Sunday, March 04, 2007


David Fincher has crafted a masterpiece in Zodiac, and while much can be said about the film's visual construction, it is the narrative storytelling that interests me most. Fincher and screenwriter James Vanderbilt have tossed the conventions of the Hollywood narrative aside to weave a tale that bounces back and forth between multiple protagonists, conflicting points of view, and pieces of a puzzle that can never be answered. The film concentrates on one character thread while ignoring others for extended stretches of time, only to reverse the concentration later. It offers setups without payoffs, payoffs without setups, and plenty of loose ends and leads that can never be followed. It's a long movie, full of protracted temporal gaps. In some ways it plays more like a collection of short stories wedged between newspaper clippings than it does a big-budget studio picture.

Fincher is like the cinematic equivalent of a postmodern pop singer. He's Britney Spears if she had a Ph.D. in Continental Philosophy. Fincher plays within the populist forms and subverts them at the same time. With Zodiac, he subverts the "serious" film. There's no "W" Arch Plot in Zodiac. There's no Three Act structure, no beginning and no end, just an infinite middle in search of an impossible opening and closing act. To imply a start and a finish is to imply knowing, and Zodiac never claims to know. Its narrative brilliance is its transparent confession of not-knowing. Its purpose is not catharsis but to ask what is to be done about the absence of catharsis.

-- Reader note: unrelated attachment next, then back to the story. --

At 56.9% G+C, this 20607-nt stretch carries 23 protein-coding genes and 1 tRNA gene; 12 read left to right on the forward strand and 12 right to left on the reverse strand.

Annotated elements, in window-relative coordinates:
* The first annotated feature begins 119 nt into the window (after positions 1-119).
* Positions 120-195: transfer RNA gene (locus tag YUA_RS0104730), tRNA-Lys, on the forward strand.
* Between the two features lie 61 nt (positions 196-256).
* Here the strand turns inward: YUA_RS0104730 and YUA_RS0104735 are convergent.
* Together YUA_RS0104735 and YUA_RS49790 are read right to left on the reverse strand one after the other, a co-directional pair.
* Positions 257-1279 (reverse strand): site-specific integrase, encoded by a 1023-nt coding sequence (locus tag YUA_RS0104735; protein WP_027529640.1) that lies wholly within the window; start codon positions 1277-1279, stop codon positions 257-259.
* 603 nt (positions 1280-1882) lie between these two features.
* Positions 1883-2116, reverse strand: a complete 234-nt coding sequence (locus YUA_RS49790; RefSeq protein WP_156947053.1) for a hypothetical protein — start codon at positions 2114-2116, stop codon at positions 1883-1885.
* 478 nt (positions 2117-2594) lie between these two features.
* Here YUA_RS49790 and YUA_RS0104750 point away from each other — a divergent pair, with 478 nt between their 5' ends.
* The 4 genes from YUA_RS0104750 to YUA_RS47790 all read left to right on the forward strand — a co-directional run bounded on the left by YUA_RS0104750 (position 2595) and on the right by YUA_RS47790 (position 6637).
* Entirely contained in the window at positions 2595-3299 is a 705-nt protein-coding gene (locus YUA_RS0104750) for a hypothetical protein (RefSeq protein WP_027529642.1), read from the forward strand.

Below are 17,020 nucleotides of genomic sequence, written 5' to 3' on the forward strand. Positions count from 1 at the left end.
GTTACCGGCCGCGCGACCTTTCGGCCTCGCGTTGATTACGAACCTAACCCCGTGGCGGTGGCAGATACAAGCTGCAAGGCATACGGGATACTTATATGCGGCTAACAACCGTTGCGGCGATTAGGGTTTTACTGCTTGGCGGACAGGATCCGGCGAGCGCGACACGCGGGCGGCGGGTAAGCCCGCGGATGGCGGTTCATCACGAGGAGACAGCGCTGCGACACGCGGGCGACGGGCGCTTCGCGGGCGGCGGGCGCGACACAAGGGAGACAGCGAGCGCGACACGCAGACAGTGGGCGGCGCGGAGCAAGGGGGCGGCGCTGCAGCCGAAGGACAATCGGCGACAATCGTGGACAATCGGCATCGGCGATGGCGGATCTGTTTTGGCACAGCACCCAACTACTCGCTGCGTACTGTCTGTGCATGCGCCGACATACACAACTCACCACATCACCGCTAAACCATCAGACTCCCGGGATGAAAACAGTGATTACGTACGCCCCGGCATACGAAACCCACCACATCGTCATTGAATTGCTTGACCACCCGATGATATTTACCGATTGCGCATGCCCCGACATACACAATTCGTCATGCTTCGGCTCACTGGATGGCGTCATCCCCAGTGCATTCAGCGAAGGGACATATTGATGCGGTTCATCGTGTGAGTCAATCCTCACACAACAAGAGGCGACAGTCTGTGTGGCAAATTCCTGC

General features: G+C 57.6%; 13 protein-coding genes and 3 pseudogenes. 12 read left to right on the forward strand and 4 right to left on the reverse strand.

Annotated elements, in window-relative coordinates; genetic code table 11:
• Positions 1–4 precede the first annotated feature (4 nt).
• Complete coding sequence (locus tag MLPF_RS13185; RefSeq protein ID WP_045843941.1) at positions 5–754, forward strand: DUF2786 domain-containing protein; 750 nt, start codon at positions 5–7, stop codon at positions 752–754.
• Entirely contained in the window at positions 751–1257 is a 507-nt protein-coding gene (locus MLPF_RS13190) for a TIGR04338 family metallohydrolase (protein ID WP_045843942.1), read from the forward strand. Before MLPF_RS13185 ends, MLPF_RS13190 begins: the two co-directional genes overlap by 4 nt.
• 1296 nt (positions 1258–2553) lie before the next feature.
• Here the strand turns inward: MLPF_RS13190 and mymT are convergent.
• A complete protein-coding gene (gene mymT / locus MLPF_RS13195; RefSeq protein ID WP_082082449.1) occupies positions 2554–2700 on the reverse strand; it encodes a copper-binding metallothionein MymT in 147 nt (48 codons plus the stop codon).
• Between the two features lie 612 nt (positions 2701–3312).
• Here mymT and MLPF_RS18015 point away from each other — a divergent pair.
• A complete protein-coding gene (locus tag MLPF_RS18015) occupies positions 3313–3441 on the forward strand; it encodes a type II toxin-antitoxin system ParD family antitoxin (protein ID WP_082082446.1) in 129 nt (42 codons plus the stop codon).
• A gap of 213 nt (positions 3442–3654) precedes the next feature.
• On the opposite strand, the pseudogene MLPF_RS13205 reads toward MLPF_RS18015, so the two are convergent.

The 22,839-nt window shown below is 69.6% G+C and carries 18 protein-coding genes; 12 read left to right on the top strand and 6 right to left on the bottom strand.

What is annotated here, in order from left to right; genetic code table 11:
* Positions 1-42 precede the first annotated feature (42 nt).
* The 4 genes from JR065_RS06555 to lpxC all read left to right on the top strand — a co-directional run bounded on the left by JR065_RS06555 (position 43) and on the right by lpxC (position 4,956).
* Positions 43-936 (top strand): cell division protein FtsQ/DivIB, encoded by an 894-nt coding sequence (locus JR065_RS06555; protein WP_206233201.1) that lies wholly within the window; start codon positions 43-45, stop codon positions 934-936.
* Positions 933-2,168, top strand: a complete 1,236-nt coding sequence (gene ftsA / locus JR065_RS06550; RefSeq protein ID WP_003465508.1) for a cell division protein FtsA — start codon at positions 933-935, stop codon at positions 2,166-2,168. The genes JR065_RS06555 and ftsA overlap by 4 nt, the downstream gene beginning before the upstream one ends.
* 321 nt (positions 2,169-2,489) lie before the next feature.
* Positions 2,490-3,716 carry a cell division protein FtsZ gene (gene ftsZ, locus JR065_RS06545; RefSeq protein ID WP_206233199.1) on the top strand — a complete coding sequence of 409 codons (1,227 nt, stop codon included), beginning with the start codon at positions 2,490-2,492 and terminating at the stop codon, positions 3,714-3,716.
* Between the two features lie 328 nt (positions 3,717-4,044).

I have a hunch that mainstream audiences will react poorly to this movie. They'll lose track of the threads, get bored, get lost, grow tired and irritable, and most of all, they will resist the open ending. As Robert McKee writes in Story, "Most human beings believe that life brings closed experiences of absolute, irreversible change; that their greatest sources of conflict are external to themselves; that they are the single and active protagonists of their own existence; that their existence operates through continuous time within a consistent, causally interconnected reality; and that inside this reality events happen for explainable and meaningful reasons." McKee is right that most human beings believe this. Zodiac exists to remind us that, in this particular regard, most human beings of woefully stupid. My hope is that cinema exists not only to entertain audiences but to educate them, particularly to educate them on how to be an audience, that is, how to see the messiness of life reflected in the mirror of the cinematic image.

On a visual note, I love that Fincher shot Zodiac in HD. It underlines the point: this is not a film about film but a film about what film can tell us about real life. Zodiac is a film that asks you to challenge your expectations of a story. If you're not up for that, you'll find plenty of friends waiting for you in the theater projecting Wild Hogs.

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